Whoopi Goldberg recently got into some trouble after calling the Romani people an insensitive name during an episode of The View.
“Wokeness” is complicated
The actor-turned-talk show host claimed during a discussion about the late President Donald Trump that his fans believed he was ‘gypped’ in the 2020 election.
Unbeknownst to Goldberg, the phrase “gypped,” which meaning “to rip someone off,” is probably originated from the word “gypsy,” an insult used to designate the nomadic Romani people, according to Merriam-Webster.
Social media users reacted angrily to Goldberg’s usage of the phrase as a result.
Whoopi Goldberg’s apology is well-deserved, according to one user. “Gypsies are a real class of people with their own unique hardships, and they are most often stereotyped by ignorant pretentious entitled elitists individuals like Whoopi Goldberg, and it shows,” the user added.
“I don’t know how many more’slip ups’ by Whoopi need to be done before the ABC Network takes a position,” a second stated. “I’m not even sure why The View is still there given the nonsense they’ve said and done. I guess they condone it to let it to continue.”
Shortly after the show aired, The View’s official Twitter account published an apologetic video in response to people criticizing the presenter.
You know, when you get to a certain age, you start using words you remember saying or knowing from when you were a kid. That’s what I did today, and I shouldn’t have.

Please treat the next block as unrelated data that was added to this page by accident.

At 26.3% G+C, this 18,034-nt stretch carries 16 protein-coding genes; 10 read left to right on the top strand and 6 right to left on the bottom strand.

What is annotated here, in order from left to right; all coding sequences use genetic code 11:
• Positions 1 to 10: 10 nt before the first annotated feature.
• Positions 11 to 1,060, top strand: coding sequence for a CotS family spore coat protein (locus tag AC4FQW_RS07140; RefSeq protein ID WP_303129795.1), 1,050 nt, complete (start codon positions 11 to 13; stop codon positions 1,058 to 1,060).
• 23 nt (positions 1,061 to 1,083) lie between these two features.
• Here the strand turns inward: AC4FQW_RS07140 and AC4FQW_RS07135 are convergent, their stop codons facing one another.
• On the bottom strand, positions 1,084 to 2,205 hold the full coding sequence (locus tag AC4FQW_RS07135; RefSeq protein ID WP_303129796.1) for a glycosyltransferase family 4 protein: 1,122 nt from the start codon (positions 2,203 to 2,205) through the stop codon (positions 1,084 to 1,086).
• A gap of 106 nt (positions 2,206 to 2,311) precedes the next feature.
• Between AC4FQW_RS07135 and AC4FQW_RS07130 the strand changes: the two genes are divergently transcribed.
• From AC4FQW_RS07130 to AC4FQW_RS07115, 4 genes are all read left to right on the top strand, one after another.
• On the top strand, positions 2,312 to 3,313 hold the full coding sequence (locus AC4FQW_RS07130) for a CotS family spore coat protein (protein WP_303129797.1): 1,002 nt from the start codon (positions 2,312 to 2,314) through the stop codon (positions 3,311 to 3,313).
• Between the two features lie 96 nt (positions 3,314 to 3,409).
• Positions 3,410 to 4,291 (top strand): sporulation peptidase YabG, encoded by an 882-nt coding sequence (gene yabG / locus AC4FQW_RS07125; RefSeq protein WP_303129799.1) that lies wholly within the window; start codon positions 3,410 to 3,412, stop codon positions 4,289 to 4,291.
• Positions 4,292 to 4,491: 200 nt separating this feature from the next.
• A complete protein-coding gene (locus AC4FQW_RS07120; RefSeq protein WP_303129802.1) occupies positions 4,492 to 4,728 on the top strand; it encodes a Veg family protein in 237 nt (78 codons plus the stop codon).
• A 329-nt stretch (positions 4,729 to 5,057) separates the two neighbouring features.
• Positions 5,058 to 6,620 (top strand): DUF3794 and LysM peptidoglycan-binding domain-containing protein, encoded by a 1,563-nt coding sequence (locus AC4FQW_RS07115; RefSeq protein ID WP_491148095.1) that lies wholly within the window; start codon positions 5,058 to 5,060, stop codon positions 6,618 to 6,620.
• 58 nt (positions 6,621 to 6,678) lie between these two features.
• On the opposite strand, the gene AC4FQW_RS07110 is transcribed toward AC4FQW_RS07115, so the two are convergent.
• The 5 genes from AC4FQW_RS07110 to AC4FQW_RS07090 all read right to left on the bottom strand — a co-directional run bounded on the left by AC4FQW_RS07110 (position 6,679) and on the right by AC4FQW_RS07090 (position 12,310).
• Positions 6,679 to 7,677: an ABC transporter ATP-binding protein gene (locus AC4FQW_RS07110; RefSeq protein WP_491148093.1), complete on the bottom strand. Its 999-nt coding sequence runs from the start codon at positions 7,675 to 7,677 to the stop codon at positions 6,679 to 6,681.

“I should have thought about it a little longer before I said it, but I didn’t, and I should have said ‘cheated,’ but I used another word. And I’m really, very sorry,” the 67-year-old actor continued.
She apologized, trying not to smile as she said.
She received harsh criticism for her apology as a result.
“Don’t trust her. She’s lying yet again. She meant precisely what she stated,” one user commented.
A second person said, “Oops, I did it again.”
Some social media users also noted that they were unaware that the term “gypped,” or the incorrect spelling “jipped,” was insulting.
In 2013, University of Texas at Austin professor Ian Hancock, whose Romani parents were born in Britain, described how the phrase affects people of Romani heritage to NPR.
Many frequently claim to him that they were unaware that the word “gypped” had anything to do with gypsies or that it is insulting, especially when the word is spoken rather than read, he added.
“That’s okay. You didn’t know but now you do. So stop using it. That may mean nothing to you, but when we hear it, it still hurts,” is my reply to them.
So there you have it.
Baby boomers who are ranting on social media about how the ‘awake’ world has gone insane, take note: it is no longer appropriate to compare Romani people to liars, cheaters, and thieves.
When you’re more than willing to hurt their feelings, don’t whine about how “wokeness” has wounded your feelings.